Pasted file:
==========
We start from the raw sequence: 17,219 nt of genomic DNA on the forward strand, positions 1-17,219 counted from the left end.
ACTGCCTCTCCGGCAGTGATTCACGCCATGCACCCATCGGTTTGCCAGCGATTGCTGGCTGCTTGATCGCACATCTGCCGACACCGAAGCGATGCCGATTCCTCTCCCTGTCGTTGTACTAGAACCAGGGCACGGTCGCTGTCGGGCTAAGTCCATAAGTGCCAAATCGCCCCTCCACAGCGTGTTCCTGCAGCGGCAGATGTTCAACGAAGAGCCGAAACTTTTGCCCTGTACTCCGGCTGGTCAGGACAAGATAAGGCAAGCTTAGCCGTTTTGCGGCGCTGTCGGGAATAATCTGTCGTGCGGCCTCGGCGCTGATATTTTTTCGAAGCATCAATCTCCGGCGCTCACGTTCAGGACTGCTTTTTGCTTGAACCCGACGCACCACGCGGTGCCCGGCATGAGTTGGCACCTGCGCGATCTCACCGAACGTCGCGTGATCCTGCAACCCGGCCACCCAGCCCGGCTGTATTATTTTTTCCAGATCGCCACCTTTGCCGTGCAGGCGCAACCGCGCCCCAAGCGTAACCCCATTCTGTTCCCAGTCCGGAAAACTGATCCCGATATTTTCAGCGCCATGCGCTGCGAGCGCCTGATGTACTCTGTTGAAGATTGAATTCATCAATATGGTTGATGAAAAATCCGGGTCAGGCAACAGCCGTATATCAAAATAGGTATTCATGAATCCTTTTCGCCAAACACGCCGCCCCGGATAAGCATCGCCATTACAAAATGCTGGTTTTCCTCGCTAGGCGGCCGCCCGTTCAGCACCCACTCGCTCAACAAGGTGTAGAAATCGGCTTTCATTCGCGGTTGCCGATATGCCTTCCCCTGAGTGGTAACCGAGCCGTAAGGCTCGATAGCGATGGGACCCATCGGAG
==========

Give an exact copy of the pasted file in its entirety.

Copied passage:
We start from the raw sequence: 17,219 nt of genomic DNA on the forward strand, positions 1-17,219 counted from the left end.
ACTGCCTCTCCGGCAGTGATTCACGCCATGCACCCATCGGTTTGCCAGCGATTGCTGGCTGCTTGATCGCACATCTGCCGACACCGAAGCGATGCCGATTCCTCTCCCTGTCGTTGTACTAGAACCAGGGCACGGTCGCTGTCGGGCTAAGTCCATAAGTGCCAAATCGCCCCTCCACAGCGTGTTCCTGCAGCGGCAGATGTTCAACGAAGAGCCGAAACTTTTGCCCTGTACTCCGGCTGGTCAGGACAAGATAAGGCAAGCTTAGCCGTTTTGCGGCGCTGTCGGGAATAATCTGTCGTGCGGCCTCGGCGCTGATATTTTTTCGAAGCATCAATCTCCGGCGCTCACGTTCAGGACTGCTTTTTGCTTGAACCCGACGCACCACGCGGTGCCCGGCATGAGTTGGCACCTGCGCGATCTCACCGAACGTCGCGTGATCCTGCAACCCGGCCACCCAGCCCGGCTGTATTATTTTTTCCAGATCGCCACCTTTGCCGTGCAGGCGCAACCGCGCCCCAAGCGTAACCCCATTCTGTTCCCAGTCCGGAAAACTGATCCCGATATTTTCAGCGCCATGCGCTGCGAGCGCCTGATGTACTCTGTTGAAGATTGAATTCATCAATATGGTTGATGAAAAATCCGGGTCAGGCAACAGCCGTATATCAAAATAGGTATTCATGAATCCTTTTCGCCAAACACGCCGCCCCGGATAAGCATCGCCATTACAAAATGCTGGTTTTCCTCGCTAGGCGGCCGCCCGTTCAGCACCCACTCGCTCAACAAGGTGTAGAAATCGGCTTTCATTCGCGGTTGCCGATATGCCTTCCCCTGAGTGGTAACCGAGCCGTAAGGCTCGATAGCGATGGGACCCATCGGAG